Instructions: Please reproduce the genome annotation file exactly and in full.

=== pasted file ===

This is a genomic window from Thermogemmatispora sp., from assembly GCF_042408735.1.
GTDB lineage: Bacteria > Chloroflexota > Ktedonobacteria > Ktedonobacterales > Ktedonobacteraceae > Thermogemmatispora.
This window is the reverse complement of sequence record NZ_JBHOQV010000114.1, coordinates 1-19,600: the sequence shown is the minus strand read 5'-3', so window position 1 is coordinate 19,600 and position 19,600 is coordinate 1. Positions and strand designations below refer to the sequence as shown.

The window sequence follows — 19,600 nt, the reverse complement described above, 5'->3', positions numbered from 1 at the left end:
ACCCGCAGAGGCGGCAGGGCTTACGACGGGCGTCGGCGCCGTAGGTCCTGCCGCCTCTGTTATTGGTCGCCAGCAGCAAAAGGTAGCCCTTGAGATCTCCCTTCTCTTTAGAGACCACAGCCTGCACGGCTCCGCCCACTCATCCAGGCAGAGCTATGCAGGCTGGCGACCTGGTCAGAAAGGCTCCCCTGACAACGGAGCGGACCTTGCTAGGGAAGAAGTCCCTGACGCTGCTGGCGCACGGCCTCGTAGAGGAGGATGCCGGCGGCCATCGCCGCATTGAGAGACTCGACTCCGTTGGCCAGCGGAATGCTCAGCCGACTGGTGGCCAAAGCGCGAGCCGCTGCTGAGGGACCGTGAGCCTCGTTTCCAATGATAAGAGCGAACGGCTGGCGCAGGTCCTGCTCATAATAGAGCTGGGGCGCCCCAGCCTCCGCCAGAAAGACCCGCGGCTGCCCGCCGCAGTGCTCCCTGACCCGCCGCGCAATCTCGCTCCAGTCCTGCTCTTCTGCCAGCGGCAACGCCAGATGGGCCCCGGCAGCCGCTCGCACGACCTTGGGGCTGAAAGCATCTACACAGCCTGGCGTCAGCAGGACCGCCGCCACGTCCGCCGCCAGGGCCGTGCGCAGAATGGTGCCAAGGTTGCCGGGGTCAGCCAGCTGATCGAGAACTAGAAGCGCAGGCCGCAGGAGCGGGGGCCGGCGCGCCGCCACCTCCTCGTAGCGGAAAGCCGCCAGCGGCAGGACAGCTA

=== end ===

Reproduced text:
This is a genomic window from Thermogemmatispora sp., from assembly GCF_042408735.1.
GTDB lineage: Bacteria > Chloroflexota > Ktedonobacteria > Ktedonobacterales > Ktedonobacteraceae > Thermogemmatispora.
This window is the reverse complement of sequence record NZ_JBHOQV010000114.1, coordinates 1-19,600: the sequence shown is the minus strand read 5'-3', so window position 1 is coordinate 19,600 and position 19,600 is coordinate 1. Positions and strand designations below refer to the sequence as shown.

The window sequence follows — 19,600 nt, the reverse complement described above, 5'->3', positions numbered from 1 at the left end:
ACCCGCAGAGGCGGCAGGGCTTACGACGGGCGTCGGCGCCGTAGGTCCTGCCGCCTCTGTTATTGGTCGCCAGCAGCAAAAGGTAGCCCTTGAGATCTCCCTTCTCTTTAGAGACCACAGCCTGCACGGCTCCGCCCACTCATCCAGGCAGAGCTATGCAGGCTGGCGACCTGGTCAGAAAGGCTCCCCTGACAACGGAGCGGACCTTGCTAGGGAAGAAGTCCCTGACGCTGCTGGCGCACGGCCTCGTAGAGGAGGATGCCGGCGGCCATCGCCGCATTGAGAGACTCGACTCCGTTGGCCAGCGGAATGCTCAGCCGACTGGTGGCCAAAGCGCGAGCCGCTGCTGAGGGACCGTGAGCCTCGTTTCCAATGATAAGAGCGAACGGCTGGCGCAGGTCCTGCTCATAATAGAGCTGGGGCGCCCCAGCCTCCGCCAGAAAGACCCGCGGCTGCCCGCCGCAGTGCTCCCTGACCCGCCGCGCAATCTCGCTCCAGTCCTGCTCTTCTGCCAGCGGCAACGCCAGATGGGCCCCGGCAGCCGCTCGCACGACCTTGGGGCTGAAAGCATCTACACAGCCTGGCGTCAGCAGGACCGCCGCCACGTCCGCCGCCAGGGCCGTGCGCAGAATGGTGCCAAGGTTGCCGGGGTCAGCCAGCTGATCGAGAACTAGAAGCGCAGGCCGCAGGAGCGGGGGCCGGCGCGCCGCCACCTCCTCGTAGCGGAAAGCCGCCAGCGGCAGGACAGCTA